Pictured above: Avigail Landman. Photo courtesy Technion
Avigail Landman is a Ph.D. candidate in the Grand Technion Energy Program and quickly becoming a rising star in the sustainability field, having been selected in a nationwide competition to represent Israel in the Falling Walls contest in Berlin, an international forum for up-and-coming creative thinkers.
At the end of February, Avigail was in Phoenix as part of Technion’s annual U.S. Student Tour. The purpose of the tour is to share both Technion–Israel Institute of Technology’s contributions to Israel (and the world) and the individual’s personal stories as a student at the institute.
Avigail was born and raised in Haifa, Israel, and she attended high school right across the street from Technion. “I sort of always knew that was where I wanted to go when I grew up,” she says. “Being from a Russian-Jewish family, it was subtly hinted that it was a good idea.”
She developed an interest in science while in high school where she took physics, math and robotics. During her service in the Israel Defense Forces, she became interested in renewable energy.
“I had a long commute every day to the base, and I would spend the time reading and contemplating what I wanted to study,” says Avigail. “That’s when I decided I wanted to help the environment, and study something that will enable me to do that one day.”
She started at the Technion in 2009 and received her bachelor’s degree in biochemical engineering. She went on to get her master’s, and now she is working on her Ph.D. Avigail is scheduled to finish in September 2019 – which will mark a decade for her at Technion.
Avigail is working on her doctorate under the guidance of Professor Avner Rothschild from the faculty of Materials Science and Engineering, and Professor Gideon Grader, dean of the faculty of Chemical Engineering.
In 2017, their research was published in Nature Materials. The article explains how they have developed a new approach to the production of hydrogen from water using solar energy.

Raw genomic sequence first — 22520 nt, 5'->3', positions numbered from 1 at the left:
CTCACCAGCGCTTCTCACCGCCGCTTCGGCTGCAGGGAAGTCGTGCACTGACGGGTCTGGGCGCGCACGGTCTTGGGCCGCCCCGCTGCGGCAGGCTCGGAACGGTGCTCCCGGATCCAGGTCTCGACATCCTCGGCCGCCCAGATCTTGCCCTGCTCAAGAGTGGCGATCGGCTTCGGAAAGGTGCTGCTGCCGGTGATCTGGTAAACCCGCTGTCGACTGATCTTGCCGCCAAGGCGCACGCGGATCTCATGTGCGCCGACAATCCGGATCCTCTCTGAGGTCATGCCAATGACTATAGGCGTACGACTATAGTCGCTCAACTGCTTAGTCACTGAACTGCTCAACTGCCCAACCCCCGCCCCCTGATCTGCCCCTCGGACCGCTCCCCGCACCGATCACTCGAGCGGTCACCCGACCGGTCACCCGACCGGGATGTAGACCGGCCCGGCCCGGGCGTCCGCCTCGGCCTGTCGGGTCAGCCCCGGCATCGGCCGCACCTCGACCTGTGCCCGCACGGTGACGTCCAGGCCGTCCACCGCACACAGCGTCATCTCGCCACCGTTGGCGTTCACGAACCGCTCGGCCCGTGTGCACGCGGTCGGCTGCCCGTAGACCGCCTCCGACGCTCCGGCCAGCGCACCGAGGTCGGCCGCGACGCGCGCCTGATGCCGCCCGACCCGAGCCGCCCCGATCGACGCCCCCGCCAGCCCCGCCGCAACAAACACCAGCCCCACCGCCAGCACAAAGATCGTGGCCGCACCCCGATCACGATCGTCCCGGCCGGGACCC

“Hydrogen is a very energetic molecule, and it can be used to power houses, cars, etc.,” says Avigail. “You convert the hydrogen back to electrical power and water using fuel cells.”
This new process allows for the production of hydrogen at the point of sale (for example, at a gas station for electric cars fueled by hydrogen). By producing hydrogen in this way, it is expected to reduce the cost of shipping it to the customer significantly.
Aside from reducing the dependency on fossil fuels, another benefit of using hydrogen as a fuel is that water is the only byproduct.
After she receives her Ph.D., Avigail is unsure if she will go to industry or academics, but about one thing she’s sure, “I still want to work on renewable energy, definitely. Either way, I’ll probably do research. If I’m going to the industry, it will probably be research and development in the field of renewable energy.”
She says that the advantages of staying at Technion for her whole college career are numerous. “This institute has the best facilities and equipment, not only in Israel but in the world,” she says. “We have some very advanced equipment at Technion that you can use in your research. It’s been great in all stages.”
Another advantage to staying, “Never in my whole 10 years at the Technion have I felt discriminated against or ‘lesser than,’ ” says Avigail. “On the contrary, Technion was the first place where I found out that I’m good at math!” She explains that in high school other kids would say that girls are not good at math. But when she got to the institute, she was encouraged to participate and ask questions. “I found out I was pretty good at it, and I liked it.”
When she started her master’s degree, she was introduced to many programs that Technion creates for women to advance in the sciences. “Technion initiates workshops, and it brings women from the industry and professors to speak to young students, and encourage them to follow this path,” says Avigail. “As a woman, I think it’s one of the best places to be.”
Technion has universities in Israel and China, and the Jacobs–Technion Cornell Institute at Cornell Tech in New York City. To find out more, visit ats.org.